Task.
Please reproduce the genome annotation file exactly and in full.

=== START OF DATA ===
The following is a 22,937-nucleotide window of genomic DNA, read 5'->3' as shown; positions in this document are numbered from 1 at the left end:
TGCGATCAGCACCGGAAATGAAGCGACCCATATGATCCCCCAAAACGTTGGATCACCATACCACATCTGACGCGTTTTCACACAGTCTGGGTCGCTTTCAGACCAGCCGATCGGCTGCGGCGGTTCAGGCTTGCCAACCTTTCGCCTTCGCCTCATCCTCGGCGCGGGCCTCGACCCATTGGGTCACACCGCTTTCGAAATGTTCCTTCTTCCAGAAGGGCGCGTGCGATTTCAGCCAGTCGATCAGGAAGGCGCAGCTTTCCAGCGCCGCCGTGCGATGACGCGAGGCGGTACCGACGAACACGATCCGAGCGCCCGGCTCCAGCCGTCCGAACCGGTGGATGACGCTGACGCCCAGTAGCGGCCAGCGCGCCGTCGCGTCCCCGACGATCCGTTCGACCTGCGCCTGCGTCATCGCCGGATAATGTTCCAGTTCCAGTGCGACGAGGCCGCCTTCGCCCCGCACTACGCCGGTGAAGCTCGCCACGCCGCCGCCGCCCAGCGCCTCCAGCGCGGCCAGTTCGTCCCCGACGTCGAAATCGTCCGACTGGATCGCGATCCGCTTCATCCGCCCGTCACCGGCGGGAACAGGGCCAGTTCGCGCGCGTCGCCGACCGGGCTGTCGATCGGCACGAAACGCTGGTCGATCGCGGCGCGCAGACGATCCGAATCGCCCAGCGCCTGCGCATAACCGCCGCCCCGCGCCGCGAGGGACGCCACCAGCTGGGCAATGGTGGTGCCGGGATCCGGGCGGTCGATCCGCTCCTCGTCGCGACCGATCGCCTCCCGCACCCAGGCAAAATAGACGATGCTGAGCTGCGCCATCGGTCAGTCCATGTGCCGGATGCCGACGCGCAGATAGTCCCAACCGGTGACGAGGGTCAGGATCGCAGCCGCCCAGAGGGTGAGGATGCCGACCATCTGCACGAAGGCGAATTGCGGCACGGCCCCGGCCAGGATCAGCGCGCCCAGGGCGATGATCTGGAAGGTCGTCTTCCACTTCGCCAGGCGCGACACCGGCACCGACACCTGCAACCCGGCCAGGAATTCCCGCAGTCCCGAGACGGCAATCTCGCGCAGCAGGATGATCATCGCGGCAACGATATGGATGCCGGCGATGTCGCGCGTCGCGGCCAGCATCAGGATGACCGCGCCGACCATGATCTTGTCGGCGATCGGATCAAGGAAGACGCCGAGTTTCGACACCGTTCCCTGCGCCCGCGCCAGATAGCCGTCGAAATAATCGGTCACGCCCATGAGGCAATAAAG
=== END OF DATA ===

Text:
The following is a 22,937-nucleotide window of genomic DNA, read 5'->3' as shown; positions in this document are numbered from 1 at the left end:
TGCGATCAGCACCGGAAATGAAGCGACCCATATGATCCCCCAAAACGTTGGATCACCATACCACATCTGACGCGTTTTCACACAGTCTGGGTCGCTTTCAGACCAGCCGATCGGCTGCGGCGGTTCAGGCTTGCCAACCTTTCGCCTTCGCCTCATCCTCGGCGCGGGCCTCGACCCATTGGGTCACACCGCTTTCGAAATGTTCCTTCTTCCAGAAGGGCGCGTGCGATTTCAGCCAGTCGATCAGGAAGGCGCAGCTTTCCAGCGCCGCCGTGCGATGACGCGAGGCGGTACCGACGAACACGATCCGAGCGCCCGGCTCCAGCCGTCCGAACCGGTGGATGACGCTGACGCCCAGTAGCGGCCAGCGCGCCGTCGCGTCCCCGACGATCCGTTCGACCTGCGCCTGCGTCATCGCCGGATAATGTTCCAGTTCCAGTGCGACGAGGCCGCCTTCGCCCCGCACTACGCCGGTGAAGCTCGCCACGCCGCCGCCGCCCAGCGCCTCCAGCGCGGCCAGTTCGTCCCCGACGTCGAAATCGTCCGACTGGATCGCGATCCGCTTCATCCGCCCGTCACCGGCGGGAACAGGGCCAGTTCGCGCGCGTCGCCGACCGGGCTGTCGATCGGCACGAAACGCTGGTCGATCGCGGCGCGCAGACGATCCGAATCGCCCAGCGCCTGCGCATAACCGCCGCCCCGCGCCGCGAGGGACGCCACCAGCTGGGCAATGGTGGTGCCGGGATCCGGGCGGTCGATCCGCTCCTCGTCGCGACCGATCGCCTCCCGCACCCAGGCAAAATAGACGATGCTGAGCTGCGCCATCGGTCAGTCCATGTGCCGGATGCCGACGCGCAGATAGTCCCAACCGGTGACGAGGGTCAGGATCGCAGCCGCCCAGAGGGTGAGGATGCCGACCATCTGCACGAAGGCGAATTGCGGCACGGCCCCGGCCAGGATCAGCGCGCCCAGGGCGATGATCTGGAAGGTCGTCTTCCACTTCGCCAGGCGCGACACCGGCACCGACACCTGCAACCCGGCCAGGAATTCCCGCAGTCCCGAGACGGCAATCTCGCGCAGCAGGATGATCATCGCGGCAACGATATGGATGCCGGCGATGTCGCGCGTCGCGGCCAGCATCAGGATGACCGCGCCGACCATGATCTTGTCGGCGATCGGATCAAGGAAGACGCCGAGTTTCGACACCGTTCCCTGCGCCCGCGCCAGATAGCCGTCGAAATAATCGGTCACGCCCATGAGGCAATAAAG